A PERFECT EQUATION by Elizabeth Everett
Berkley Trade Paperback Original | On sale February 15, 2022
Slipping through the crowd, Letty approached the building as a thin wail rose from the doorway. A beady-eyed man with a pinched mouth and spidery fingers had grabbed the shopgirl by the wrist, halting her escape.
“Don’t bother trying to go to work. We’re shutting this place down until they stop employing women in their factories and hire the men back,” the man said.
A tinkling of broken glass punctuated his threat as someone launched a sign at the ground-floor window of the shop. The atmosphere turned in an instant from hectoring to predatory. With a foreshadowing of violence, the group of individuals molded into a single organism-a dragon ready to pounce on whatever threatened. This monster’s hoard consisted of power rather than gold.
“Oh, no, you don’t,” Letty said through gritted teeth, clenching the straps of her heavy reticule in one hand.
“Letty!” Sam called after her. “Letty Fenley, you come back here this instant. I know you don’t listen to me, but for goodness’ sake, will you listen to me?”
Fear set her stomach to churning, but Letty allowed nothing to show on her face. Instead, she stuck her chin out and her shoulders back. Never again would she suffer a man intimidating her into submission, and she’d be damned if she watched this happen to any other woman. As Flavia Smythe-Harrows always said, sexual dimorphism does not excuse bad behavior.
What a pity Letty didn’t have that printed on a banner.
Without benefit of a rival sign, she used what was available in the moment. Swinging her reticule around twice to achieve maximal momentum, Letty brought it down, hard, on the wrist of Beady Eyes.
“You let go of that girl, right now, you weasel-faced, onion-breathed . . .” Letty’s stream of insults was drowned in the crowd’s protest at the sight of their fellow man being assaulted by what someone deemed “half a pint-sized shrew.”
“Half a pint indeed,” Letty shouted back. “I’m less than an inch shorter than the median height for a woman of my weight, based on-Oy, stop waving that sign in my face.”
Before Letty could take another swing at Beady Eyes, the sound of horses whinnying and men shouting from somewhere at the edge of the crowd broke the tension; a decrescendo from taunting voices to garbled protests heralded the arrival of authority. Jumping up for a better look, Letty spied two well-dressed men on horseback.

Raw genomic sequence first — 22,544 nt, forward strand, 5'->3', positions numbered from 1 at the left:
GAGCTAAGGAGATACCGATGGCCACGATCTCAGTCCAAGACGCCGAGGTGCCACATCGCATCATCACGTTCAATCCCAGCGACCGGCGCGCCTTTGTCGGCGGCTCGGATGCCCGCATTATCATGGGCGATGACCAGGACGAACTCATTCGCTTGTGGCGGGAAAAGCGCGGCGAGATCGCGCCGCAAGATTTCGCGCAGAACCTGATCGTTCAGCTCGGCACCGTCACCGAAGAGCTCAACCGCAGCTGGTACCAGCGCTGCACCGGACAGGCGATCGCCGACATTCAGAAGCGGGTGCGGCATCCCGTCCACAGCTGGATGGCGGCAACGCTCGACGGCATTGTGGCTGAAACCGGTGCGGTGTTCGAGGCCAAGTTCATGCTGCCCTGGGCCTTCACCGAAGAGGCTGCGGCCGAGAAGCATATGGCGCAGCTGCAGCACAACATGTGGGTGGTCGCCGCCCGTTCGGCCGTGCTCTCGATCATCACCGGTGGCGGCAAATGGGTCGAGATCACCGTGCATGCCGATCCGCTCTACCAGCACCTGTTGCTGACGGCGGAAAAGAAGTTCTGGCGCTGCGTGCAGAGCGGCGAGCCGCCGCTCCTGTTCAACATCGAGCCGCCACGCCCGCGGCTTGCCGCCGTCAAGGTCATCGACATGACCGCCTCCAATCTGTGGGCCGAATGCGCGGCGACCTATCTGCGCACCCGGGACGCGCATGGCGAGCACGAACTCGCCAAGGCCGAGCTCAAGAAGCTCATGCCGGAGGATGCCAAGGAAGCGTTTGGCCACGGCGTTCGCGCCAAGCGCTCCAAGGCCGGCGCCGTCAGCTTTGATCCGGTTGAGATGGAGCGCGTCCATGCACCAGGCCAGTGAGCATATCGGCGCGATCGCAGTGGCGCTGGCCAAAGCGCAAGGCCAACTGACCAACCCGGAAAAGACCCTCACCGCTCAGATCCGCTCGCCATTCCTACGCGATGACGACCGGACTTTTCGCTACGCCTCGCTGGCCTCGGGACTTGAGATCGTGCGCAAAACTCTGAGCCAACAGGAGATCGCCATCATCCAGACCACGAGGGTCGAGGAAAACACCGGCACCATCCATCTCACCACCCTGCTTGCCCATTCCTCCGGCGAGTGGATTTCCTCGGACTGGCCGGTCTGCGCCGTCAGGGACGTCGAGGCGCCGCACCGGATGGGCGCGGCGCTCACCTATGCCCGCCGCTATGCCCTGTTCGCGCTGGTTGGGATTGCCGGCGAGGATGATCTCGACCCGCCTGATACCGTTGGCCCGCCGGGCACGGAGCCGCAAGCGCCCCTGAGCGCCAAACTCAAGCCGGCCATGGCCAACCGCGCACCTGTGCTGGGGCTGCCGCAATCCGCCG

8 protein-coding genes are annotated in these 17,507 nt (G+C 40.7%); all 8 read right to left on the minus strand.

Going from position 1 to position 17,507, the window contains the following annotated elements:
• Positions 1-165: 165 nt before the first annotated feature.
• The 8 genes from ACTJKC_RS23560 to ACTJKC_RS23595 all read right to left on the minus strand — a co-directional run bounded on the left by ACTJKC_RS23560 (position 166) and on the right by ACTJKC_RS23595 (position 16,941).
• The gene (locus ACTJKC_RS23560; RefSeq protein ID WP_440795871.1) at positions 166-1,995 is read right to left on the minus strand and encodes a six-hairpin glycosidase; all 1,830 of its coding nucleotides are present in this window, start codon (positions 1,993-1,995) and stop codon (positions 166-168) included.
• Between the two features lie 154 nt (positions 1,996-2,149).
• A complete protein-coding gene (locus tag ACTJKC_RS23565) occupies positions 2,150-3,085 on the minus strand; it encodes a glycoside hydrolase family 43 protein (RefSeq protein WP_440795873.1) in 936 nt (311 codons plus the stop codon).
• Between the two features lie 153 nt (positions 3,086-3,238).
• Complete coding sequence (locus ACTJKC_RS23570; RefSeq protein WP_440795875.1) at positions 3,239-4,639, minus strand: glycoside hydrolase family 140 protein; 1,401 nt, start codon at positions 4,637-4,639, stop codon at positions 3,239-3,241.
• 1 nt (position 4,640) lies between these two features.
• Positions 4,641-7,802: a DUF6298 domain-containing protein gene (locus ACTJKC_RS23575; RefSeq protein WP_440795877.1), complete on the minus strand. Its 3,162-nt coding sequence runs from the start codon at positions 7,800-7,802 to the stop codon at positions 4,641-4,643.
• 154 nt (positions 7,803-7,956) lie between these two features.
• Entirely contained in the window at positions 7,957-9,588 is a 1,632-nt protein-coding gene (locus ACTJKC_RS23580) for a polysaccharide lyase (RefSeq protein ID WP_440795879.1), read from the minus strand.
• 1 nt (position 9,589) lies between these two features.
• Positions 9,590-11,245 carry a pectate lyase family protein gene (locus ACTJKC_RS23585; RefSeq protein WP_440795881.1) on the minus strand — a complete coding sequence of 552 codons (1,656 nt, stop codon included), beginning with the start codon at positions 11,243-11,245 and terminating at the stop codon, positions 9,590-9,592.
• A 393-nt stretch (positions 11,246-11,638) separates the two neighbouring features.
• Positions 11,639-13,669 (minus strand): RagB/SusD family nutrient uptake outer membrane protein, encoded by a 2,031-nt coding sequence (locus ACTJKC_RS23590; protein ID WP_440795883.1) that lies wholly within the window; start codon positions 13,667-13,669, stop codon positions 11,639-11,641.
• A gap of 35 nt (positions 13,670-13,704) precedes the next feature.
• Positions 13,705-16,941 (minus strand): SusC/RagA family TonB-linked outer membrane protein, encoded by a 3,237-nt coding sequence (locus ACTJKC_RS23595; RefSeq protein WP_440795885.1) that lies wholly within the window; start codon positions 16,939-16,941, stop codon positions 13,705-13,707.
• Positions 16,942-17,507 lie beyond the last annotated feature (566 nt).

“On your way,” a clipped, aristocratic voice shouted to the crowd. “Disperse at once.”
The crowd buckled, its mood shifting from dangerous to frustrated. Letty protected the girl as best she could from the sudden shoving around them. Most of her attention, however, fixed on the familiarity of those crisp, clean syllables echoing in the air.
She would know that voice anywhere. Their rescue rode toward them in the form of Lord William Hughes, the Viscount Greycliff. A traitorous wave of relief that he would put an end to the danger was quickly followed by a cold dose of shame.
Six years ago, she’d believed him the epitome of nobility and elegance until that voice had delivered a verdict upon her head. The words he’d said and the pain they’d caused were etched into her memory forever.
“I don’t care if you’re Prince Albert himself. Move your arse, man!” A deeper baritone, the voice of Greycliff’s companion, now carried over the crowd. “Put down the signs, or I’ll put them down for you.”
“Are they here to rescue us?” the girl asked.
Visions of Greycliff riding up on a snow white steed flashed before Letty’s eyes. A handful of years before, such an image would have set her heart to racing and put roses on her cheeks. She would have caught her ruffled skirts in one hand, ready to be swept away by a hero, lit from behind by a shaft of golden sunlight.
Not anymore. The dirty grey-brown reality of working-class London remained solid and smelly before her eyes. These days, romantic scenes remained between the pages of a well-thumbed book.
“Never wait for someone else to rescue you,” Letty advised. “Especially a man. They’ll ride away on those fine horses afterward, and where will you be? Still here, cleaning the mess, having to work for an owner who couldn’t even be bothered to come out here after you. Rescue yourself, my dear.”
“Shall we run for it?”
“We could, but I’ve a better idea.” Letty turned to Beady Eyes and held up her reticule. The man flinched, but she had other plans.
“Want to get rid of two troublesome women?” she asked him. Pouring out a palmful of coins, Letty made an offer. “Here’s your chance.”